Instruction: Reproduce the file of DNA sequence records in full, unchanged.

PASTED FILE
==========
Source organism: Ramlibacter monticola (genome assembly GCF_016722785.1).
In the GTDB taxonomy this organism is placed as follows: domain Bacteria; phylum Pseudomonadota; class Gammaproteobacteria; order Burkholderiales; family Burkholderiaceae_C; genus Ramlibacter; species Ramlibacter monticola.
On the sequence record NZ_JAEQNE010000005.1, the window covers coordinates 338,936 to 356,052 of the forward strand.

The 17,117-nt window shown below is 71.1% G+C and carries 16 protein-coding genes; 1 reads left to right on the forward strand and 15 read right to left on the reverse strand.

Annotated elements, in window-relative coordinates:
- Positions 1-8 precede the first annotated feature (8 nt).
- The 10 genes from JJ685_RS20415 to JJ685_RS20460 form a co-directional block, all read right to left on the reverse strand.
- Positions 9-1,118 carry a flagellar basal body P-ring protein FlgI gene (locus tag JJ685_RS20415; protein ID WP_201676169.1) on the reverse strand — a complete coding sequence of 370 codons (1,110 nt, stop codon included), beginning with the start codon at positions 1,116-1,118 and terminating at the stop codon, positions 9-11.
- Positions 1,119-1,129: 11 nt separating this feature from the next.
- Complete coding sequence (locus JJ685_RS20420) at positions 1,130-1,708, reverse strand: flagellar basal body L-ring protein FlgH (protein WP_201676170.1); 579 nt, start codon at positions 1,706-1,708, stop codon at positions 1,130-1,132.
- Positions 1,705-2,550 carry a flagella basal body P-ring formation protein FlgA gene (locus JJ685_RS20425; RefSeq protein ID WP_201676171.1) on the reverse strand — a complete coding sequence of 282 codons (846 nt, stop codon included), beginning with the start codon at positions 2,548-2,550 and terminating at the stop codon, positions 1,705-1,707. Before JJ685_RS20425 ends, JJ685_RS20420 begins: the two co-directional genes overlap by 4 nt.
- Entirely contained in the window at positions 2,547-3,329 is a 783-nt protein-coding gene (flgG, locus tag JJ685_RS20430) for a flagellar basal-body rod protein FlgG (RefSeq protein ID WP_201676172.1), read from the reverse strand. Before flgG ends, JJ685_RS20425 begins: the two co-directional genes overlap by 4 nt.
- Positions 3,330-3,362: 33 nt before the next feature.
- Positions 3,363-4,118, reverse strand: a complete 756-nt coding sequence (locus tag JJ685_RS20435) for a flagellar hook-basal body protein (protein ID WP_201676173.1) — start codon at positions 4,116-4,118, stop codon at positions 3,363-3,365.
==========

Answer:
Source organism: Ramlibacter monticola (genome assembly GCF_016722785.1).
In the GTDB taxonomy this organism is placed as follows: domain Bacteria; phylum Pseudomonadota; class Gammaproteobacteria; order Burkholderiales; family Burkholderiaceae_C; genus Ramlibacter; species Ramlibacter monticola.
On the sequence record NZ_JAEQNE010000005.1, the window covers coordinates 338,936 to 356,052 of the forward strand.

The 17,117-nt window shown below is 71.1% G+C and carries 16 protein-coding genes; 1 reads left to right on the forward strand and 15 read right to left on the reverse strand.

Annotated elements, in window-relative coordinates:
- Positions 1-8 precede the first annotated feature (8 nt).
- The 10 genes from JJ685_RS20415 to JJ685_RS20460 form a co-directional block, all read right to left on the reverse strand.
- Positions 9-1,118 carry a flagellar basal body P-ring protein FlgI gene (locus tag JJ685_RS20415; protein ID WP_201676169.1) on the reverse strand — a complete coding sequence of 370 codons (1,110 nt, stop codon included), beginning with the start codon at positions 1,116-1,118 and terminating at the stop codon, positions 9-11.
- Positions 1,119-1,129: 11 nt separating this feature from the next.
- Complete coding sequence (locus JJ685_RS20420) at positions 1,130-1,708, reverse strand: flagellar basal body L-ring protein FlgH (protein WP_201676170.1); 579 nt, start codon at positions 1,706-1,708, stop codon at positions 1,130-1,132.
- Positions 1,705-2,550 carry a flagella basal body P-ring formation protein FlgA gene (locus JJ685_RS20425; RefSeq protein ID WP_201676171.1) on the reverse strand — a complete coding sequence of 282 codons (846 nt, stop codon included), beginning with the start codon at positions 2,548-2,550 and terminating at the stop codon, positions 1,705-1,707. Before JJ685_RS20425 ends, JJ685_RS20420 begins: the two co-directional genes overlap by 4 nt.
- Entirely contained in the window at positions 2,547-3,329 is a 783-nt protein-coding gene (flgG, locus tag JJ685_RS20430) for a flagellar basal-body rod protein FlgG (RefSeq protein ID WP_201676172.1), read from the reverse strand. Before flgG ends, JJ685_RS20425 begins: the two co-directional genes overlap by 4 nt.
- Positions 3,330-3,362: 33 nt before the next feature.
- Positions 3,363-4,118, reverse strand: a complete 756-nt coding sequence (locus tag JJ685_RS20435) for a flagellar hook-basal body protein (protein ID WP_201676173.1) — start codon at positions 4,116-4,118, stop codon at positions 3,363-3,365.